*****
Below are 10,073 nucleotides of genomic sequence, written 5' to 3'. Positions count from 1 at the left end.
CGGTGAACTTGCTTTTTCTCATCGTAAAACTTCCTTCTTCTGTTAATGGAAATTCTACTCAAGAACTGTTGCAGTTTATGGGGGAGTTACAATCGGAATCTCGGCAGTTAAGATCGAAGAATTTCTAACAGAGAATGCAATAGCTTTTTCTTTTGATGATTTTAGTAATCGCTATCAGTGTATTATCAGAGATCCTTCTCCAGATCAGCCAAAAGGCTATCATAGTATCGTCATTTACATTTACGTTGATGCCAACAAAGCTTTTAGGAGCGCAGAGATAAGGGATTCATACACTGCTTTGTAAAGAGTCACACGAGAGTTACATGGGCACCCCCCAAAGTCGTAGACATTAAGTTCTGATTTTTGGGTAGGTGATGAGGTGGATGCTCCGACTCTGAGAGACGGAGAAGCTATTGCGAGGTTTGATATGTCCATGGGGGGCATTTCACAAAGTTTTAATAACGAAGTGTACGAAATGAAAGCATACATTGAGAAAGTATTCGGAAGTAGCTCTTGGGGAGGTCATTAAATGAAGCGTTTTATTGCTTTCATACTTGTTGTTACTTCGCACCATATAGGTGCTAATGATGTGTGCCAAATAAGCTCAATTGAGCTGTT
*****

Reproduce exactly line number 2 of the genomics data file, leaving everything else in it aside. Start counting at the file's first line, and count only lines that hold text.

CGGTGAACTTGCTTTTTCTCATCGTAAAACTTCCTTCTTCTGTTAATGGAAATTCTACTCAAGAACTGTTGCAGTTTATGGGGGAGTTACAATCGGAATCTCGGCAGTTAAGATCGAAGAATTTCTAACAGAGAATGCAATAGCTTTTTCTTTTGATGATTTTAGTAATCGCTATCAGTGTATTATCAGAGATCCTTCTCCAGATCAGCCAAAAGGCTATCATAGTATCGTCATTTACATTTACGTTGATGCCAACAAAGCTTTTAGGAGCGCAGAGATAAGGGATTCATACACTGCTTTGTAAAGAGTCACACGAGAGTTACATGGGCACCCCCCAAAGTCGTAGACATTAAGTTCTGATTTTTGGGTAGGTGATGAGGTGGATGCTCCGACTCTGAGAGACGGAGAAGCTATTGCGAGGTTTGATATGTCCATGGGGGGCATTTCACAAAGTTTTAATAACGAAGTGTACGAAATGAAAGCATACATTGAGAAAGTATTCGGAAGTAGCTCTTGGGGAGGTCATTAAATGAAGCGTTTTATTGCTTTCATACTTGTTGTTACTTCGCACCATATAGGTGCTAATGATGTGTGCCAAATAAGCTCAATTGAGCTGTT